A young woman’s search for her identity in late-1990s China.
Growing up in the suburbs of Washington, D.C., she writes, “it took a huge mental leap to imagine the farmers and petty bureaucrats of my supposed motherland—even my own relatives seemed impossibly foreign.” In 1998, when she found herself increasingly alienated from the world in which she was raised, at odds with her parents ("ceaselessly dictatorial") and desiring to travel “to exotic places far away to look for what was missing” in her life, she chose China as her destination. Inspired by the documentary that gives the book its name and harboring a wish to become a documentary filmmaker, Wang moved to Beijing. First living with relatives in the old city and later in her own insalubrious apartment on the far edges of the city’s sprawl, she took a job writing for an English-language magazine. Wang met filmmakers, expat journalists, glam-rock hairdressers and a legendary patriarch of a Peking opera family, learning about her heritage along the way. At the heart of the book is the story of her deepening connection with her family, both in China and America, and their struggle to hold on to their traditional home. On the whole, Wang delivers a sensitive narrative that takes readers effortlessly through the seemingly disparate worlds of a family divided across distance and generations, Beijing’s burgeoning ’90s contemporary art scene, the demise of China’s traditional arts and the changes wrought in the name of the city’s Olympic bid. Wang’s Beijing is gritty and bleak but also hopeful and exciting, and her affection for the city is palpable. Her writing is vivid, and the intertwining stories unfold clearly and naturally.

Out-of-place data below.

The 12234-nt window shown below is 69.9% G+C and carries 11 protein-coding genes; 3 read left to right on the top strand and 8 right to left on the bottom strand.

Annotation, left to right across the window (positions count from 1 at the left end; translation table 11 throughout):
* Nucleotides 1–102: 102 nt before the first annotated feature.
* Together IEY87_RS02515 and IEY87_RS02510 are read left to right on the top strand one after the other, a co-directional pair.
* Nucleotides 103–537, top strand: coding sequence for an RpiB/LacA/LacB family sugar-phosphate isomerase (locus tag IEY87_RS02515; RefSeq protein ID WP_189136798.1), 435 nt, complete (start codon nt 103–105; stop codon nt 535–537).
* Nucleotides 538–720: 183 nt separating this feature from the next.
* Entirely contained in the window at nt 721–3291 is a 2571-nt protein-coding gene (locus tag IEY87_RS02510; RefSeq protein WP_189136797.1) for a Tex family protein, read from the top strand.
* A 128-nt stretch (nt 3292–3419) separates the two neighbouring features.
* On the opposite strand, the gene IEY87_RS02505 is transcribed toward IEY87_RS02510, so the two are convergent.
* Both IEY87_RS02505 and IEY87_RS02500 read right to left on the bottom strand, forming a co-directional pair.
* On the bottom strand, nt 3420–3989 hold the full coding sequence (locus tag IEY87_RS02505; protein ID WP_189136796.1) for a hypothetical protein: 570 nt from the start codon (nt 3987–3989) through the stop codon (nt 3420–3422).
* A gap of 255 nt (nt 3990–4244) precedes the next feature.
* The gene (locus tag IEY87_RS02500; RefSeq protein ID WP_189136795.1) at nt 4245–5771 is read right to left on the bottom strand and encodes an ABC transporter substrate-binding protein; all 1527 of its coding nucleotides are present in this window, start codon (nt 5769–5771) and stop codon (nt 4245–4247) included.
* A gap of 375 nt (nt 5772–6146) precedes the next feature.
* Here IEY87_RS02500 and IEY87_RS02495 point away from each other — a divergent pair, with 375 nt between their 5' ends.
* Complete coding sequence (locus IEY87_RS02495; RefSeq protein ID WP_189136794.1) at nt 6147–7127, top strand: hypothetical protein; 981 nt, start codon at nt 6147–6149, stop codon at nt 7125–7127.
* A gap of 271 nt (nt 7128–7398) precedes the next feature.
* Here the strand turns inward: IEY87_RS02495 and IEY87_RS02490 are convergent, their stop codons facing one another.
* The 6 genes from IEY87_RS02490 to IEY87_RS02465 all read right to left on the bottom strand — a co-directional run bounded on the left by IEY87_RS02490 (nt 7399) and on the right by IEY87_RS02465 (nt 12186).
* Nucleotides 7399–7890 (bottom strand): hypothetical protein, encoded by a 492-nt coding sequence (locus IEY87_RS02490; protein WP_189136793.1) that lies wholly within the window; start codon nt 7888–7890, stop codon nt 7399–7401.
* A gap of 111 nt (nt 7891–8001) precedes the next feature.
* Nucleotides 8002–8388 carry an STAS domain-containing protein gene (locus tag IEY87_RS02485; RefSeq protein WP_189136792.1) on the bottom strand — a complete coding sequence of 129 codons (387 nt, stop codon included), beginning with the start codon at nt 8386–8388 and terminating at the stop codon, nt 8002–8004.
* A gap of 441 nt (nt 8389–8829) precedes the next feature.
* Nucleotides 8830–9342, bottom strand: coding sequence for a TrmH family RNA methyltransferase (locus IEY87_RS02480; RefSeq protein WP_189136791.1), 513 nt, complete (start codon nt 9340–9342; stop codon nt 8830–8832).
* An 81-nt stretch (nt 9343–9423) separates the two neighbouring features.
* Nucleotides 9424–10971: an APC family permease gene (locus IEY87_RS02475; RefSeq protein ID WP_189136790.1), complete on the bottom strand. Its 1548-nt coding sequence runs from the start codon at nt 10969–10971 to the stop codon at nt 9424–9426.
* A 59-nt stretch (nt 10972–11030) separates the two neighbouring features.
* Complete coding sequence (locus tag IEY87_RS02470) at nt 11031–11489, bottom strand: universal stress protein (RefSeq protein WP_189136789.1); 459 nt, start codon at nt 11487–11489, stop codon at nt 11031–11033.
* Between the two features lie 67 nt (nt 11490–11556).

A deftly written and entertaining memoir that offers a fresh perspective on contemporary China and the people caught in its rapid transformation.